Nearly one year after the first reported COVID-19 death in Washington state, roughly 500,000 Americans have died. According to reports, the grim half million milestone was toppled Sunday afternoon.
The death toll underlines the threat of COVID-19 as more and more American’s receive vaccinations. The coronavirus has claimed the lives of more than 2,465,200 people worldwide, according to data compiled by Johns Hopkins University. The death toll in the U.S. is the highest in the world, even though the country has less than 5 percent of the global population.
The number of dead rivals the population of Atlanta, which is the 38th largest city in the country. Preceding the United States is Brazil, which has recorded over 246,000 deaths; Mexico, with nearly 180,000; India, with over 155,000 and the United Kingdom, with 120,000 lives lost, according to Johns Hopkins University.
According to NBC, the average number of daily new cases has declined in recent days and the number of confirmed cases fell below 100,000 on Feb. 12 for the first time in months.
“We are still at about 100,000 cases a day. We are still at around 1,500 to 3,500 deaths per day. The cases are more than two-and-a-half-fold times what we saw over the summer,” Dr. Rochelle Walensky, the director of the Centers for Disease Control and Prevention, said on NBC’s “Meet the Press” on Sunday. “It’s encouraging to see these trends coming down, but they’re coming down from an extraordinarily high place.”
In a White House press briefing Friday, Dr. Rochelle Paula Walensky, Director of the Centers for Disease Control and Prevention (CDC) and the administrator of the Agency for Toxic Substances and Disease Registry said that the United States continues to see a five-week decline in COVID cases, with cases decreasing by 69 percent in the seven-day average since hitting it’s peak in mid January.
“Now more than ever, with continued spread of variants that stand to threaten the progress we are making, we must recommit to doing our part to protect one another: wear a well-fitting mask, social distant, avoid travel and crowds, practice good hand hygiene, and get vaccinated when the vaccine is available to you,” Dr. Walensky stated during Friday’s briefing.
According to Whitehouse officials, the U.S. federal government will be deploying teams immediately to work hand in hand with state and local jurisdictions in order to get much needed vaccination sites set up. Selection of all sites is based on a CDC-FEMA framework that has been developed to target vaccinations for those who are most vulnerable. The governments goal is to launch vaccination sites that use processes, and are in locations, that promote equity and deploy the CDC’s Social Vulnerability Index.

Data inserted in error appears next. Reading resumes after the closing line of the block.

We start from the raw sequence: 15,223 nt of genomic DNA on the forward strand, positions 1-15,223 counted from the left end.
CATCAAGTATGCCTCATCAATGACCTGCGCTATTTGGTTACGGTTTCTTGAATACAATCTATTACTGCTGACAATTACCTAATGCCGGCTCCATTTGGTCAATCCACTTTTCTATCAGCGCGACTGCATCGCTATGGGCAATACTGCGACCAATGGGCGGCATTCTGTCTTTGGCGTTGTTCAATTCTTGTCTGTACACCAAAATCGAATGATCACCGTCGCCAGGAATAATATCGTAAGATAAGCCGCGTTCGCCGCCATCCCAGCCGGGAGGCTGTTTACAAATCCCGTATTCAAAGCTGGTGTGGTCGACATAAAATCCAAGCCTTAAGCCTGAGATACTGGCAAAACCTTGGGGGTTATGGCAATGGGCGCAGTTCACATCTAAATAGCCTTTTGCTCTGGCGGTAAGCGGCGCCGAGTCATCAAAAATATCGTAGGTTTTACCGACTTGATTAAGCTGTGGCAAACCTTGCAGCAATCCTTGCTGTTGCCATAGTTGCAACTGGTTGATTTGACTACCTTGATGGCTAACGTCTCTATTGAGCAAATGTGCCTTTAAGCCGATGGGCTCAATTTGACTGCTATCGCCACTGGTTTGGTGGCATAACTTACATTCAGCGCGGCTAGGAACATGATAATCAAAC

On Wednesday, Feb. 17, President Biden announced a series of new actions to expand COVID-19 testing, improve the availability of tests, and better prepare for the threat of variants. According to President Biden, the Biden-Harris administration will expand COVID-19 testing for schools and underserved populations, increase domestic manufacturing of testing supplies and rapidly increase virus genome sequencing.
During a press conference Friday, President Biden urged Americans to continue wearing masks, practice in safe social distancing and participate in proper hygiene to protect their fellow citizens. Biden also provided more insight on the country’s vaccinations.
“Just over four weeks ago, America had no real plan to vaccinate most of the country,” Biden said Friday. “My predecessor — as my mother would say, ‘God love him’ — failed to order enough vaccines, failed to mobilize the effort to administer the shots, failed to set up vaccine centers. That changed the moment we took office.”
According to Biden, his plan is to continue increasing supply, providing a vaccine for every American in the country. The CDC reports that they don’t necessarily know how long protection lasts for those who are vaccinated but getting vaccinated helps damper the virus and protect those around you.
During his same Friday press briefing, Biden also expanded on his plan for economic relief to assist American’s in need during the pandemic. His $1.9 trillion plan would bring increased unemployment benefits, additional stimulus packages and extended nutritions plans.
“This is the United States of America, for God’s sake,” Biden said. “We invest in people who are in need.”
[…] if legislation is enacted now, the country can finally get ahead of the COVID-19 virus, which has killed over 500,000 […]
[…] On Wednesday, Feb 27, President Joe Biden urged Congress to pass his proposed $1.9 trillion bill saying that if legislation is enacted now, the country can finally get ahead of the COVID-19 virus, which has killed over 500,000 Americans. […]